Any war film needs to be made with care and compassion for the subject matter, or be forever doomed to abject failure and possible contempt for lack of sensitivity.

There is no question Tom Hanks as both screenwriter and central character “Captain Krause” in this passion project, clearly meets this first crucial criteria.

First hurdle overcome, is the film any good?

Hanks plays yet another Captain, placing himself in charge of a convoy of WW2 merchant ships bound for Liverpool, in the midst of the Battle of the Atlantic. The convoys represent an essential lifeline, supplying goods, food and fuel for a ration-starved England.

As the convoy moves deeper into the North Atlantic, they enter the “Black Pit” where they lose air cover, leaving unarmed merchant ships at the mercy of German U-Boats, often hunting in packs. On a scale of good ways to die, drowning in a freezing ocean after being torpedoed without warning in the dark, would rate low, very low indeed.

Aided by “Charlie Cole” (Stephen Graham), Krause captains the destroyer USS Keeling (whose radio call sign is “Greyhound”), as he attempts to ward off U-Boat attacks, bringing home as many ships and souls as possible. At this point of the war, losing none is impossible, limiting losses is the only hope.

The film focuses almost exclusively on Krause, issuing orders as he calculates numerous vectors and angles, aided by glitchy sonar. Life and death decisions are his constant companion for several days, without sleep or much food. Despite extensive training, this is his first crossing command, a fact known later in the film, betraying his apparent confidence in dealing with impossible decisions.

The film is relatively short and fails to provide much character development, arguably short changing the audience when tragedy does arrive. Intricate focus on the technical aspects of orders, commands and U-Boat detection take precedence over any back story.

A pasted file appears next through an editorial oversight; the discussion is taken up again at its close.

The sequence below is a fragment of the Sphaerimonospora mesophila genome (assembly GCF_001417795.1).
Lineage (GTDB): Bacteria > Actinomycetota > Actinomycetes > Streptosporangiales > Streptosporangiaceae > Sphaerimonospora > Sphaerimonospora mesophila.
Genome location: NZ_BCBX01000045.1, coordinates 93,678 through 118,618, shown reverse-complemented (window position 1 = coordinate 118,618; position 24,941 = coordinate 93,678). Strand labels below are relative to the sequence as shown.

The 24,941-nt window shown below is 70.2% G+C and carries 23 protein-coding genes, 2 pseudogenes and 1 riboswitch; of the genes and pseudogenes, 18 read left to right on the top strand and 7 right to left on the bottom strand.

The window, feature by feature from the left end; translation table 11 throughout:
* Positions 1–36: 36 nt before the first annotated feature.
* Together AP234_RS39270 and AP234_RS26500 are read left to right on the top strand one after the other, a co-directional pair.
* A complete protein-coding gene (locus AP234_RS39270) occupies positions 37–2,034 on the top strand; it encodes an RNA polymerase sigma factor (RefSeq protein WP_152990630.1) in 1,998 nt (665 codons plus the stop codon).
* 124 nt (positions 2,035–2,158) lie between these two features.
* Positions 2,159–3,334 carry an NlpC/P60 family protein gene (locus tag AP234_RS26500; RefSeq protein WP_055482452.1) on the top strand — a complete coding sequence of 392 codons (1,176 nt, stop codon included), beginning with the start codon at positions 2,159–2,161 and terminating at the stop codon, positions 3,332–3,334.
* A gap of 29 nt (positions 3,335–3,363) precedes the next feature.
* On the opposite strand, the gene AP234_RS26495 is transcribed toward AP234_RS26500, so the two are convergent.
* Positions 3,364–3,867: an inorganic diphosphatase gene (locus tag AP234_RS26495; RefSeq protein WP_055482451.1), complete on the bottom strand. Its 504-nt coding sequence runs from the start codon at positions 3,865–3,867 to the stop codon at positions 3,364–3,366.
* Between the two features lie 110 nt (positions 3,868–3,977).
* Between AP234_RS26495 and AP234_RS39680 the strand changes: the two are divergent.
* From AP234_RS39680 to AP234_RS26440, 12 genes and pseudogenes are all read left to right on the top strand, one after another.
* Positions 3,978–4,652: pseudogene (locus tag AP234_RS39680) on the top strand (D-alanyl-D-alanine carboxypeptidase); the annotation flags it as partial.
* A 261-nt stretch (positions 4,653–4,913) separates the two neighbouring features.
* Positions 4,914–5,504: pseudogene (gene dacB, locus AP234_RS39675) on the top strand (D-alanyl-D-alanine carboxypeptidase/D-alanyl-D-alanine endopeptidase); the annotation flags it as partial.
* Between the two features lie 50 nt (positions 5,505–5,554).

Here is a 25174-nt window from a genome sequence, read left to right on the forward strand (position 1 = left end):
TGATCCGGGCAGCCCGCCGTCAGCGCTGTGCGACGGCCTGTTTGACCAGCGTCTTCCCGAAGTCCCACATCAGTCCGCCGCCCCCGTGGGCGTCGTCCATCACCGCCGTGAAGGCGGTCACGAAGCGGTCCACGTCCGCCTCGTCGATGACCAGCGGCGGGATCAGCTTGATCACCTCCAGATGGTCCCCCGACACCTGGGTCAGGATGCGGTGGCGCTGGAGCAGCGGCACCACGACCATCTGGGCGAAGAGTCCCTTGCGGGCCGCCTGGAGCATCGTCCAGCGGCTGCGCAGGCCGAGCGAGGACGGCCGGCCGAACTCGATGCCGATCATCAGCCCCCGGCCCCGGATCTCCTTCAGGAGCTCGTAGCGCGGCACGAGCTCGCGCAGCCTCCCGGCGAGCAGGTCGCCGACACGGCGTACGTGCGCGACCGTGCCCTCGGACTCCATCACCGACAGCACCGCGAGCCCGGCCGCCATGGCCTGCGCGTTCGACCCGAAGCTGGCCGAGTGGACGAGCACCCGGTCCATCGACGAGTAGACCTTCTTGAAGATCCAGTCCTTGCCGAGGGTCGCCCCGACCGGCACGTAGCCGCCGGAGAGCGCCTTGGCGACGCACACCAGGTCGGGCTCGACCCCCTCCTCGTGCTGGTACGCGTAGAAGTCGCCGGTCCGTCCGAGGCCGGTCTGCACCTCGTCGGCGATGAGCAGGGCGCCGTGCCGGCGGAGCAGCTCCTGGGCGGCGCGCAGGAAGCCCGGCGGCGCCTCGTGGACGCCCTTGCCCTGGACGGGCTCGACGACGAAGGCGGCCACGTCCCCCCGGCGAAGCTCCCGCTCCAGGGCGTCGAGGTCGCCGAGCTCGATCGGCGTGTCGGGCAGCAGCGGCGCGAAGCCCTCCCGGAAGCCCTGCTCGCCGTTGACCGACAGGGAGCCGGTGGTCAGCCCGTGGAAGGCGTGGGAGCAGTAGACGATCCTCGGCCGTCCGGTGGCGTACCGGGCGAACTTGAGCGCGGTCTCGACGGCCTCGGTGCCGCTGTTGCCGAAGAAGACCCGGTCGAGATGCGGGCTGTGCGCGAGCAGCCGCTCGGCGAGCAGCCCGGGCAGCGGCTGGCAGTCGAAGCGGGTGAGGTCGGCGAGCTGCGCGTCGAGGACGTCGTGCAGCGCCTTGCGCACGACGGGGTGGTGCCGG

Based on the book “The Good Shepherd” by C.S. Forester, the film tones down the religious and internal monologue musings of the central character, which somewhat mars the printed story. As anyone would expect, Hanks is as good as ever, adding yet another believable character to his diverse filmography.

Bearing in mind most of the film is VFX enhanced/created, the scenes are incredibly realistic. Effective CGI and sound effects simulating the feeling of being in the deep ocean, renders it difficult to believe no actual water was involved. The constant threat and dread of the circling U-Boats is convincingly conveyed, with impending British-based air cover support adding a countdown timer to the film.

It’s possible the story could have been expanded, allowing more character development and a respite from the constant chaos, with a few more quiet scenes. Although, as it stands compressing the action into just a few short hours with minimal knowledge of the crew, would have occurred in reality.


Vintage Tom Hanks, in every sense. Proving that whatever CGI may be required to create the environment, he remains the main draw.

A well made war film, representing a worthwhile watch and fitting tribute to those who served.

Streaming on Apple TV